Is China's Explosive Growth Drastically Slowing Down?
One of the few pillars of the global economy is China. Over the last two decades, China has slowly increased its output in multiple ways. By growing its GDP, trading activities, production capacity, and civilian prosperity, China has climbed the world ladder to become one of the major superpowers.
On the other hand, some investors are nervous that China's explosive growth may be slowing down. If it does, economies across the world could be adversely affected. In order to figure out what may happen, it helps to analyze particular facets of the Chinese economy.
The consumer retail sector is one of the few sectors that can help investors identify subtle macroeconomic trends. For the most part, consumer retail companies are driven by consumer demand. In bad economies, private citizens tend to spend less money, while in good economies, they are unafraid of spending more. As such, certain economic data based on consumer retail trends can help investors map out the general economy's future.
This afternoon, the Chinese Consumer Price Index will come out and let investors know how the consumer retail industry is doing. Consumer retail includes companies such as Wal-Mart (NYSE: WMT), Travelzoo (NASDAQ: TZOO), and Sears (NASDAQ: SHLD). These companies essentially reflect how the average Korean business is modifying its prices to accommodate consumer demand. Chinese CPI can be analyzed similarly to American CPI.
Positive CPI indicates that companies are charging consumers more than previously thought, even in the face of uncertain economic times. Ultimately, it signals that consumers are able to pay more for the same goods. This indicates to traders that things may be better, after all, and tends to move the equity markets higher. In pre-market trading, the currency will move higher along with equities as well.
This afternoon, traders will be looking for the Chinese CPI to surpass an estimate of 4%. If the number is greater than the estimate, the Chinese RMB will immediately move higher, and barring unforeseen European news or other macroeconomic news, will set the stage for the Asian equity markets.
Long-term investors should also keep in mind the CPI from the prior period, which was 4.2%. The CPI number comes in every month, so long-term investors should keep track of monthly snapshots of the consumer retail sector. Any aberrations or sudden drops could mean that consumers are getting skittish about the economy and are refusing to spend money on items not deemed necessary.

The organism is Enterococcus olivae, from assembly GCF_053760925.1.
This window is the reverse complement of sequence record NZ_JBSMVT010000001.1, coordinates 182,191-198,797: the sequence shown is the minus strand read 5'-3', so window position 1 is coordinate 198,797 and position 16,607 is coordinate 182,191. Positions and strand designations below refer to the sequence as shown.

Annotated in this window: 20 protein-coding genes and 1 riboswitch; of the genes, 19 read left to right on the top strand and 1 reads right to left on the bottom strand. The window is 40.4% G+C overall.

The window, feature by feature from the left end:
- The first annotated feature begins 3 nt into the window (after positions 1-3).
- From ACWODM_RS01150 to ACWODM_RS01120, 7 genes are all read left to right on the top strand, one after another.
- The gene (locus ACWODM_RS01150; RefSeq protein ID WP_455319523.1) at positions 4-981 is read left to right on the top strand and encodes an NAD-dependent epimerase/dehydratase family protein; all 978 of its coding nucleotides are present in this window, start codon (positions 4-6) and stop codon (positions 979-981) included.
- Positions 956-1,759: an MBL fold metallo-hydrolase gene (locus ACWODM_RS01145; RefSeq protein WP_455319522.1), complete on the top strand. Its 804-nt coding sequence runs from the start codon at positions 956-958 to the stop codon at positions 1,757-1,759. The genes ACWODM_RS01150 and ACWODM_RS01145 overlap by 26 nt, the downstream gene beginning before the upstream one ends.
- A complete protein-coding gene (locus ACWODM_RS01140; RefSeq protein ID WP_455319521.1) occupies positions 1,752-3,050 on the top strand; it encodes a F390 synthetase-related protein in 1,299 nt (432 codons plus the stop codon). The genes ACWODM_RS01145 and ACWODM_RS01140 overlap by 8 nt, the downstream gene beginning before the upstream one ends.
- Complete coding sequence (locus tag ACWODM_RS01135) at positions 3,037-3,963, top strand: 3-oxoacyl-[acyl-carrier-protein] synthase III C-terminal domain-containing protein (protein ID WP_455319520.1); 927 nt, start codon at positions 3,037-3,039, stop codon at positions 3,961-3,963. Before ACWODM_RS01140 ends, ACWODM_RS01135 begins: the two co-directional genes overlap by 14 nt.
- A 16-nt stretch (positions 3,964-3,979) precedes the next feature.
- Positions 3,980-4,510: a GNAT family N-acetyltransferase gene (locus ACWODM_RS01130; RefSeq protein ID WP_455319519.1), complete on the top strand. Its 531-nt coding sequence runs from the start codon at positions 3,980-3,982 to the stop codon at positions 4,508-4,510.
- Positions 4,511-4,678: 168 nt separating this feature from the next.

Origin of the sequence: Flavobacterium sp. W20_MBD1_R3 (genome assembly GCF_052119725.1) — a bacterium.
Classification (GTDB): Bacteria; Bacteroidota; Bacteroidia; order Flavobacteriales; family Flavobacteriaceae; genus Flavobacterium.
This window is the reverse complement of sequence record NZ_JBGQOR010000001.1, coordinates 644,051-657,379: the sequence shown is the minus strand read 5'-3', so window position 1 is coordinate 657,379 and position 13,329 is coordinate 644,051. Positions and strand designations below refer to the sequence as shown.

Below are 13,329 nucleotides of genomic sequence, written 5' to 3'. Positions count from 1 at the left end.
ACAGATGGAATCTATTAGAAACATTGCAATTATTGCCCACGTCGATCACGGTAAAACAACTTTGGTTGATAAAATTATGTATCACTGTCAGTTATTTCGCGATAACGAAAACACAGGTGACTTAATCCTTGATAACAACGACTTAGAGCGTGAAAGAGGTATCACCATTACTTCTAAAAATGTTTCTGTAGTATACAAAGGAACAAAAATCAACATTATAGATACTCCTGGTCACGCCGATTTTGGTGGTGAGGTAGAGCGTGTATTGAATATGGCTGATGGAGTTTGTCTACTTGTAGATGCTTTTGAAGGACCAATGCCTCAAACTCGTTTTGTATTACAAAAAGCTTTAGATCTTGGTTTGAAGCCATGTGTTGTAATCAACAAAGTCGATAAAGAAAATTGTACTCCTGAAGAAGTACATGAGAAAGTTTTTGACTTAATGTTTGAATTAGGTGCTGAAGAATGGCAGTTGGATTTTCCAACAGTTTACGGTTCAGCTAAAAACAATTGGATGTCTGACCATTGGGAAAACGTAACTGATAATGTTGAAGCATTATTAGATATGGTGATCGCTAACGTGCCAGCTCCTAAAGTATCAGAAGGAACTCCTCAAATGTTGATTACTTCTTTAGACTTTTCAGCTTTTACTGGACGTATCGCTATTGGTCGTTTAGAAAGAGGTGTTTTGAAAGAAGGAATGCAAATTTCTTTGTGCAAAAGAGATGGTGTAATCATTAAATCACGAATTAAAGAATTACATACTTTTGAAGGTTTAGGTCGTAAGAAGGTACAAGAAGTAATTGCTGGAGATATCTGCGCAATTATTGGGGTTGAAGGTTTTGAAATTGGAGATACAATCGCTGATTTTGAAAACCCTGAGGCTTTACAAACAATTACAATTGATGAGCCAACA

Investors should also keep in mind that the holiday season may artificially bolster trends. If investors see a sudden drop in January CPI, they should not assume the economy is extremely bearish. However, if investors see a sudden drop this afternoon, then there may be underlying problems affecting consumer retail.
Consumers have a few options when it comes to understanding the global economy. The CPI number is one indicator that could help investors gauge where the economy is heading into the future. Investors should also keep up with the major news on a real-time basis to stay on top of major developments that move markets.
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Traders who believe that Chinese CPI will be positive might want to consider the following trades:
- Long Asian equity futures by purchasing shares or call options. If you go with the options strategy, you could purchase a straddle just to reduce risk associated with the bet.
- Short the US Dollar Index against another currency like the Japanese Yen. Asian currencies are likely to move higher.
- Long the Hong Kong Dollar against the US Dollar, which will obviously move higher if the CPI is positive.
Traders who believe that Chinese CPI will not be positive may consider the following positions:
- Short Asian equity futures. The futures market typically relies on technical analysis for entry and exit points, so identifying the next support level may be useful.
- Long the Dollar Index, which is likely to move up if equities go down. US equities move down if Asian equities show weakness.
- Short the HKD against the dollar, which will go down if the Chinese economy does not seem as positive as expected.
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